Joulupukki is a Finnish Christmas figure. The name “Joulupukki” literally means”Christmas goat” or “Yule Goat” in Finnish; the word Pukki comes from the Teutonic root bock, which is a cognate of the English “buck”, and means “billy-goat”. An old Scandinavian custom, the figure is now being eventually conflated with Santa Claus. The Joulupukki is originally a pagan tradition. The Joulupukki may also be a man turned into a goat-man on Christmas Eve, as seen in Elsa Beskow’s Peter and Lotta’sChristmas. There persists today in some parts of Finland the custom of persons dressing in goat costume to perform in return for leftover food after Christmas. Historically, such a person was an older man, and the tradition refers to him as a Nuuttipukki. He usually wears warm red robes (but with a broad band of blue near the fur), uses a walking stick, and travels in a sleigh pulled by a number of reindeer, which cannot fly like Santa Claus’s fleet. In Lapland, his mount is a pulkka rather than a sleigh. The popular holiday song “Rudolph the Red-Nosed Reindeer”, in its Finnish translation, Petteri Punakuono, has led to Rudolph’s general acceptance in Finland as Joulupukki’s lead reindeer. Joulupukki is often mentioned as having a wife, Joulumuori (“Old Lady Christmas”), but tradition says little of her. Joulupukki’s other side. Pagans used to have festivities to honour the return of the sun and some believe Joulupukki is the earliest form of present-day Santa. The Yule Goat was thought by some to be an ugly creature and frightened children while others believe it was an invisible creature that helped prepare for Yule. Most theorists believe when Christianity began incorporating Pagan ways into their festivals in order to justify the action, they merged the Pagan figure with an already existing Catholic legend known as Saint Nicholas to create Santa Claus. Popular radio programs from the year 1927 onwards probably had great influence in reformatting the concept with the Santa-like costume, reindeer and Korvatunturi as his dwelling place. Because there really are reindeer in Finland, and Finns live up North, the popular American story took root in Finland very quickly. Finland’s Joulupukki receives over 500,000 letters from over 200 countries every year. Most letters come from China, Poland and Italy. Joulupukki is a prominent character in Rare Exports, a movie based on the award-winning shorts by Jalmari Helander.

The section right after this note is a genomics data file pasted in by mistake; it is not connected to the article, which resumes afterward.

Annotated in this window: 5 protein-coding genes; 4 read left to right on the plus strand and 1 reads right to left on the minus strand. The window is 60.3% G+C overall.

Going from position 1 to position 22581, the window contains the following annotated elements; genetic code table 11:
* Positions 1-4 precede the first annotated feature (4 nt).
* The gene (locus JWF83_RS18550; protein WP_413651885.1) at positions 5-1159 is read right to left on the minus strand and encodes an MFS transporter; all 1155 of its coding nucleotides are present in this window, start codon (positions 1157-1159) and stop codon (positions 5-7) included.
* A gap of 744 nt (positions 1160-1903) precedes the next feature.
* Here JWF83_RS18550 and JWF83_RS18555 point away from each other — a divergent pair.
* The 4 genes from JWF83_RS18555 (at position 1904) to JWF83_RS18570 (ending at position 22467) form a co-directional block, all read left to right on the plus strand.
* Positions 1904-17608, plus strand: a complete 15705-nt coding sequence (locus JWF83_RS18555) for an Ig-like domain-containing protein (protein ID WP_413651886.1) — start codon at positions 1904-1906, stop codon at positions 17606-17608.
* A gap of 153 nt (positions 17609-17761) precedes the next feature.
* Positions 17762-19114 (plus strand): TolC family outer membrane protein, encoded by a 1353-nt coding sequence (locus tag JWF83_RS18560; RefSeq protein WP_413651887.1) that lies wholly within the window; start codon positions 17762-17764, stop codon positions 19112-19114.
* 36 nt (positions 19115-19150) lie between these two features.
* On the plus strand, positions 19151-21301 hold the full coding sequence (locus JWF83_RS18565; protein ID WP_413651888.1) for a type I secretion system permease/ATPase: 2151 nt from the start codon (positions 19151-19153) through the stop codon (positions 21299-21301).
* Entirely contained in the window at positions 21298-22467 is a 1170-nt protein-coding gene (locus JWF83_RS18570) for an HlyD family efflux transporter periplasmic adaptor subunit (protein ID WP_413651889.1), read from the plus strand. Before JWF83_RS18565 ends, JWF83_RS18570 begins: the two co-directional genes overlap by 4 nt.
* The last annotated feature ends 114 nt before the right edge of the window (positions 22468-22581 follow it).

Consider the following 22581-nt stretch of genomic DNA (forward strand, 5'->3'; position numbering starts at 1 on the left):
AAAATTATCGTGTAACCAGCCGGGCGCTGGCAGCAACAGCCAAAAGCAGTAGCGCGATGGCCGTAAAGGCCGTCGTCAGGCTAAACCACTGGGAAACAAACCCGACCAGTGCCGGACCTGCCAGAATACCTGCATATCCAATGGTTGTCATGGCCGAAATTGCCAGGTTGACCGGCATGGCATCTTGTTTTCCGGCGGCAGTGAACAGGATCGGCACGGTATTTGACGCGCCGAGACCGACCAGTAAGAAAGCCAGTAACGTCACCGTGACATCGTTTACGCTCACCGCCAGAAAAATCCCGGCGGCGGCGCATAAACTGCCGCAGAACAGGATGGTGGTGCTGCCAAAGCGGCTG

Moroz is mostly spread in East Slavic countries and is an important part of Russian culture. Although at the beginning of the Soviet era Ded Moroz he soon became an important part of the Soviet culture. The literal translation is “Grandfather Frost”. Ded Moroz is depicted as bringing presents to well-mannered children, often delivering them in person on New Year’s Eve. In East Slavic cultures, Ded Moroz is accompanied by Snegurochka (Russian: Снегурочка, Snegurochka; Ukrainian: Снігуронька, Snihurónka; “Snow Maiden”), his granddaughter and helper, who wears long silver-blue robes and a furry cap or a snowflake-like crown. She is a unique attribute of Ded Moroz since similar characters in other cultures do not have a female companion. Ded Moroz wears a heel-length fur coat, a semi-round fur hat, and valenki on his feet. He has along with a white beard. He walks with a long magic staff and often rides a troika. The residence of Ded Moroz in Russia is considered to be the town of Veliky Ustyug, VologdaOblast. The residence of the Belarusian Dzyed Maroz is said to be in Belavezhskaya Pushc. The origins of the character of Ded Moroz predates Christianity as a Slavic wizard of winter. According to some sources in Slavic mythology, Ded Moroz, back then also called Morozkoor Ded, is a snow demon. However, before the Christianity of Rus’ the term demon had no negative connotation. Like with many other mythical figures only over time demons were attributed negative characteristics. Under the influence of Orthodox traditions, the character of Ded Moroz was transformed. Since the 19th century, the attributes and legend of Ded Moroz have been shaped by literary influences. Following the Russian Revolution, Christmas traditions were actively discouraged because they were considered to be “bourgeois and religious”. Similarly, in 1928 Ded Moroz was declared”an ally of the priest and kulak”. Nevertheless, the image of Ded Moroz took its current form during Soviet times, becoming the main symbol of the New Year’s holiday (Novy God) that replaced Christmas. Some Christmas traditions were revived following the famous letter by Pavel Postyshev, published in Pravda on December 28, 1935. Postyshev believed that the origins of the holiday, which were pre-Christian, were less important than the benefits it could bring to Soviet children. Ded Moroz is very popular in modern Russia. In 1998, the town of Veliky Ustyug in Vologda Oblast, Russia was declared the home of the Russian Ded Morozby Yury Luzhkov, then-Mayor of Moscow.